The New York Times
Many things affect your health. Genetics. Lifestyle. Modern medicine. The environment in which you live and work.
But although we rarely consider it, the degree of competition among health care organizations does so as well.
Markets for both hospitals and physicians have become more concentrated in recent years. Although higher prices are the consequences most often discussed, such consolidation can also result in worse health care. Studies show that rates of mortality and of major health setbacks grow when competition falls.
This runs counter to claims some in the health care industry have made in favor of mergers. By harnessing economies of scale and scope, they’ve argued, larger organizations can offer better care at lower costs.
In one recent example, two Texas health systems — Baylor Scott & White, and Memorial Hermann Health System — sought to merge, forming a 68-hospital system. The systems have since abandoned the plan, but not before Jim Hinton, Baylor Scott & White’s chief executive, told The Wall Street Journal that “the end, the more important end, is to improve care.”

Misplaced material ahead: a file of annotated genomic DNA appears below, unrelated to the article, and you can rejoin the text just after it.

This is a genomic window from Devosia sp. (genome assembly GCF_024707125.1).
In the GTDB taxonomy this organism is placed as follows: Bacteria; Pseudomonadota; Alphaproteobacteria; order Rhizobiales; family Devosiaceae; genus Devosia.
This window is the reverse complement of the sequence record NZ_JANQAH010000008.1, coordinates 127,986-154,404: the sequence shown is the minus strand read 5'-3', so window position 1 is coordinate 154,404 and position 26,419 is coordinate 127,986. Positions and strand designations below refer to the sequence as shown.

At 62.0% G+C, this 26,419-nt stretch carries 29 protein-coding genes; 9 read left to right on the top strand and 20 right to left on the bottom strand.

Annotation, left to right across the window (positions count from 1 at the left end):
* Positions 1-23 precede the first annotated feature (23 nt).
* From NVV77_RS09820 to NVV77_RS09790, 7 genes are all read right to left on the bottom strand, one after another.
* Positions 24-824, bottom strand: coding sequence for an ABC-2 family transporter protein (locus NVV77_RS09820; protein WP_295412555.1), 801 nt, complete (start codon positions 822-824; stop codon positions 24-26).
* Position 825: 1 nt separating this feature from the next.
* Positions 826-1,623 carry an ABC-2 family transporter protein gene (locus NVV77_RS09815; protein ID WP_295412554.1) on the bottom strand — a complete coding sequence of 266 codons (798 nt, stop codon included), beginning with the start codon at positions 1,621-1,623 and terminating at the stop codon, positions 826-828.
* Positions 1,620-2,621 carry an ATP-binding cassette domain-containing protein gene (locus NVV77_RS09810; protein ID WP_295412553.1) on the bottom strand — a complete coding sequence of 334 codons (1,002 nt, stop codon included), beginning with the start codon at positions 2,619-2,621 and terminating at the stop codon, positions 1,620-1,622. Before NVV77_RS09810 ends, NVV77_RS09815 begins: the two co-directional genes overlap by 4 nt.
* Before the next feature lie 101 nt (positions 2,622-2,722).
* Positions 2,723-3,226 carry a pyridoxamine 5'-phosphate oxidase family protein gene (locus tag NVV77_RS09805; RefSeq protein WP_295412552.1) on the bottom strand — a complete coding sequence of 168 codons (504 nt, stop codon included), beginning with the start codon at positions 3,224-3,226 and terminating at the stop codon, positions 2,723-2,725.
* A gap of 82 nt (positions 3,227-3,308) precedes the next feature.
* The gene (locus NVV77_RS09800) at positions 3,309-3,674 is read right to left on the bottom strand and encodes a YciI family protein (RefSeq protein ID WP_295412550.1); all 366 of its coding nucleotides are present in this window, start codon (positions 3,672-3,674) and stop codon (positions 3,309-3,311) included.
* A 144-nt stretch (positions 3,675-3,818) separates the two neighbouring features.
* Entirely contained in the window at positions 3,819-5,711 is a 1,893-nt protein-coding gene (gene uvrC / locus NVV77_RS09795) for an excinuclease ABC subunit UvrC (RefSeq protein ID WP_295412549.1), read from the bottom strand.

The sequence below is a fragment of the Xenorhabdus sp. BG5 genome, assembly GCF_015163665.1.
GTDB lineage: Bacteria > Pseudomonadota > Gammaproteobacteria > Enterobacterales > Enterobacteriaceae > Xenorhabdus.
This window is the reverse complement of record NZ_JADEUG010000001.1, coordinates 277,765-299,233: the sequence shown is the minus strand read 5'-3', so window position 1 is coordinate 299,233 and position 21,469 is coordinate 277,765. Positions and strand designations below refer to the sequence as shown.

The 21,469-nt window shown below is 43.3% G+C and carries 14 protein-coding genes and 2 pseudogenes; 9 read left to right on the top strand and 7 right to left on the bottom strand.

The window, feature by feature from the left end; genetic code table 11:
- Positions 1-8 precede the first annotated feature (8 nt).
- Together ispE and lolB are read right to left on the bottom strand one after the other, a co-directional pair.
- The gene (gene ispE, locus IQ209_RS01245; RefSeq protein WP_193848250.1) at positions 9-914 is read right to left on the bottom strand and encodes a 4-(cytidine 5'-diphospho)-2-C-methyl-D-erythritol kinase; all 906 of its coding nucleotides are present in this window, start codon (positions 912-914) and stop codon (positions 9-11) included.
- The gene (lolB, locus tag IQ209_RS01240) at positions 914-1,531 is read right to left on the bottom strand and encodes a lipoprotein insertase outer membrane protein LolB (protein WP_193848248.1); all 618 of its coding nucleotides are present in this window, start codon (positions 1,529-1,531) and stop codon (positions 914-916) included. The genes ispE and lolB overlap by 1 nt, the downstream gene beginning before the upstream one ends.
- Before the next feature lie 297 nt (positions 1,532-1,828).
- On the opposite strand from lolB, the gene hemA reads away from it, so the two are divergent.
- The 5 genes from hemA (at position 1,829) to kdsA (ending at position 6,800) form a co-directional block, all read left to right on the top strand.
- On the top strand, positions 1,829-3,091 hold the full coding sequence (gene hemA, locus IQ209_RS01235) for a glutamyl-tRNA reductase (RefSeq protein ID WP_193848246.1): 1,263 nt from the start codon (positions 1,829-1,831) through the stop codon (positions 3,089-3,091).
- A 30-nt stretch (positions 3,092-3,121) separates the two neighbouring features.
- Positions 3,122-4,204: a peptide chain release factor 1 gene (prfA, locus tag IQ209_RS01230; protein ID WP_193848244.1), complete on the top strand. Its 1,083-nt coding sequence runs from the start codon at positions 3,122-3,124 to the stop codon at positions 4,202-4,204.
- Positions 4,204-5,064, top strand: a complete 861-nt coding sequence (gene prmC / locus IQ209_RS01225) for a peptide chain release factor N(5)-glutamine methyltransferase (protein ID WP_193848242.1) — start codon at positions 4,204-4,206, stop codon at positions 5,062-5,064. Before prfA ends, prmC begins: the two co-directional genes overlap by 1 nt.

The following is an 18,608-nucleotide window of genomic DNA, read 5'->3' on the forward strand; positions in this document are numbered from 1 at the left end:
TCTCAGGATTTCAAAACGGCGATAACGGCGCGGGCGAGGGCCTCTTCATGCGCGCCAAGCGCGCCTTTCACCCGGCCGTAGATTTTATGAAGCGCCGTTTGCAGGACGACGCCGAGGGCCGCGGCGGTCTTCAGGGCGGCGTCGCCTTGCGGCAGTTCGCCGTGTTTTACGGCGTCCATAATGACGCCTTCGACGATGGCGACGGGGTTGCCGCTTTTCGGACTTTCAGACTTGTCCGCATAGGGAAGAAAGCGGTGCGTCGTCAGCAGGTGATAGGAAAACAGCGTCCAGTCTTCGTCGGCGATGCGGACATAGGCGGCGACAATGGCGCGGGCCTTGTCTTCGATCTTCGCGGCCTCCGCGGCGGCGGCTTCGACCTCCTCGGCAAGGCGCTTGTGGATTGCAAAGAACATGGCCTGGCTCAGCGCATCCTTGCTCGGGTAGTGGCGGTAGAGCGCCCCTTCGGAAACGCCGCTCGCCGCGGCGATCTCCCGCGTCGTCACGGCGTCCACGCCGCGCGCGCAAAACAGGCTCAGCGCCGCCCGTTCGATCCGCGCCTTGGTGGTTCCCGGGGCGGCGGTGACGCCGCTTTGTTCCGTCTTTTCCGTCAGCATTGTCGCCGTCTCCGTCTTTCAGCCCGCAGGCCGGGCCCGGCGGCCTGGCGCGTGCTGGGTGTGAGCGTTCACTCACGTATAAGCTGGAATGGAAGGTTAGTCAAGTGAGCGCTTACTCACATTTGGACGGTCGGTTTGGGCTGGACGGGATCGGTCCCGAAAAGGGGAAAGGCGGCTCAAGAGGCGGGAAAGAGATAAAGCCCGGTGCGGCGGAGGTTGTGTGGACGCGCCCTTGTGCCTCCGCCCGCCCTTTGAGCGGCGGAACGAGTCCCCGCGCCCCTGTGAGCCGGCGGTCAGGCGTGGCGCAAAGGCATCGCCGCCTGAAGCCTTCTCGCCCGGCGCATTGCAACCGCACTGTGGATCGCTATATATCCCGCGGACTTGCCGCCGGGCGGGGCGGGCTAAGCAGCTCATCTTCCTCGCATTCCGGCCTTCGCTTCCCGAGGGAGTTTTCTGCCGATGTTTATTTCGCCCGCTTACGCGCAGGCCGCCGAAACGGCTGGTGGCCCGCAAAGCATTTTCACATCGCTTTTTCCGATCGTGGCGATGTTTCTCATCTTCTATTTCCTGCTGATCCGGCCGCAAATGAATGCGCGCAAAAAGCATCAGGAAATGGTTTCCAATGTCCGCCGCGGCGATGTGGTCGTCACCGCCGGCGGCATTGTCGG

Yet Martin Gaynor, a Carnegie Mellon University economist who been an author of several reviews exploring the consequences of hospital consolidation, said that “evidence from three decades of hospital mergers does not support the claim that consolidation improves quality.” This is especially true when government constrains prices, as is the case for Medicare in the United States and Britain’s National Health Service.